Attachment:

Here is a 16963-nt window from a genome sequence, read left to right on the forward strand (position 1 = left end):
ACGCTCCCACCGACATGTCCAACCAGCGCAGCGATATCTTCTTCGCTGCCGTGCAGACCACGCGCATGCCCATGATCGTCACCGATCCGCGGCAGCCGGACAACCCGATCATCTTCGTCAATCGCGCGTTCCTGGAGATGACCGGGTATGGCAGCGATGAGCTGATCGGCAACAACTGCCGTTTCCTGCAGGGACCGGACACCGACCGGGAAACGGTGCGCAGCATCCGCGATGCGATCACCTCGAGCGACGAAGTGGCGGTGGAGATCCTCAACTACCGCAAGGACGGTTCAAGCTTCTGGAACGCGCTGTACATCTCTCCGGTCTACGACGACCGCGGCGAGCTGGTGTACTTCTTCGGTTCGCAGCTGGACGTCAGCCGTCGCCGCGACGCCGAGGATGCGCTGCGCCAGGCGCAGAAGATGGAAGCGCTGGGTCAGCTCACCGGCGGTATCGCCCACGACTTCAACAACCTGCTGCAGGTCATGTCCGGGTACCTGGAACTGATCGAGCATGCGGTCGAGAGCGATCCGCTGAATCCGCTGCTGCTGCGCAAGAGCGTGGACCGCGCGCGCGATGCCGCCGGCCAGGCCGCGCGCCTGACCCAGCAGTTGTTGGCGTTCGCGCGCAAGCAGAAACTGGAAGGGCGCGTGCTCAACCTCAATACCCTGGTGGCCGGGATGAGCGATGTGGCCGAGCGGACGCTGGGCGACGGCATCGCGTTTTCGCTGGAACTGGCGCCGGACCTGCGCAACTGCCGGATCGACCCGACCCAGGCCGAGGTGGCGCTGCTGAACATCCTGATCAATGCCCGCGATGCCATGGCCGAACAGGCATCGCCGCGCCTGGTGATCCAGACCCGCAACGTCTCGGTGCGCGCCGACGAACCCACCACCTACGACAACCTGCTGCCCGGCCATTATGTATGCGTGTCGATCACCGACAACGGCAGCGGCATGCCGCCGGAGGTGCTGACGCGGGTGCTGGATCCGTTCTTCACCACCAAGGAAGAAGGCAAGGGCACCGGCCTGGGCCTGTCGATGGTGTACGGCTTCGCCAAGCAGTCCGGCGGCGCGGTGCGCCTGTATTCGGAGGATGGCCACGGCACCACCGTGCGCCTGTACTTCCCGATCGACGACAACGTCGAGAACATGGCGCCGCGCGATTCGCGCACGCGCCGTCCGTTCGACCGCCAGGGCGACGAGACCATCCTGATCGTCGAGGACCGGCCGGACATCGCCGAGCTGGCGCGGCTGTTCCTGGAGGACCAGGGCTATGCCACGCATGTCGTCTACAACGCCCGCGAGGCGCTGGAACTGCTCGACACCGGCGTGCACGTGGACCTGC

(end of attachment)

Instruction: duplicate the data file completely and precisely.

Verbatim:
Here is a 16963-nt window from a genome sequence, read left to right on the forward strand (position 1 = left end):
ACGCTCCCACCGACATGTCCAACCAGCGCAGCGATATCTTCTTCGCTGCCGTGCAGACCACGCGCATGCCCATGATCGTCACCGATCCGCGGCAGCCGGACAACCCGATCATCTTCGTCAATCGCGCGTTCCTGGAGATGACCGGGTATGGCAGCGATGAGCTGATCGGCAACAACTGCCGTTTCCTGCAGGGACCGGACACCGACCGGGAAACGGTGCGCAGCATCCGCGATGCGATCACCTCGAGCGACGAAGTGGCGGTGGAGATCCTCAACTACCGCAAGGACGGTTCAAGCTTCTGGAACGCGCTGTACATCTCTCCGGTCTACGACGACCGCGGCGAGCTGGTGTACTTCTTCGGTTCGCAGCTGGACGTCAGCCGTCGCCGCGACGCCGAGGATGCGCTGCGCCAGGCGCAGAAGATGGAAGCGCTGGGTCAGCTCACCGGCGGTATCGCCCACGACTTCAACAACCTGCTGCAGGTCATGTCCGGGTACCTGGAACTGATCGAGCATGCGGTCGAGAGCGATCCGCTGAATCCGCTGCTGCTGCGCAAGAGCGTGGACCGCGCGCGCGATGCCGCCGGCCAGGCCGCGCGCCTGACCCAGCAGTTGTTGGCGTTCGCGCGCAAGCAGAAACTGGAAGGGCGCGTGCTCAACCTCAATACCCTGGTGGCCGGGATGAGCGATGTGGCCGAGCGGACGCTGGGCGACGGCATCGCGTTTTCGCTGGAACTGGCGCCGGACCTGCGCAACTGCCGGATCGACCCGACCCAGGCCGAGGTGGCGCTGCTGAACATCCTGATCAATGCCCGCGATGCCATGGCCGAACAGGCATCGCCGCGCCTGGTGATCCAGACCCGCAACGTCTCGGTGCGCGCCGACGAACCCACCACCTACGACAACCTGCTGCCCGGCCATTATGTATGCGTGTCGATCACCGACAACGGCAGCGGCATGCCGCCGGAGGTGCTGACGCGGGTGCTGGATCCGTTCTTCACCACCAAGGAAGAAGGCAAGGGCACCGGCCTGGGCCTGTCGATGGTGTACGGCTTCGCCAAGCAGTCCGGCGGCGCGGTGCGCCTGTATTCGGAGGATGGCCACGGCACCACCGTGCGCCTGTACTTCCCGATCGACGACAACGTCGAGAACATGGCGCCGCGCGATTCGCGCACGCGCCGTCCGTTCGACCGCCAGGGCGACGAGACCATCCTGATCGTCGAGGACCGGCCGGACATCGCCGAGCTGGCGCGGCTGTTCCTGGAGGACCAGGGCTATGCCACGCATGTCGTCTACAACGCCCGCGAGGCGCTGGAACTGCTCGACACCGGCGTGCACGTGGACCTGC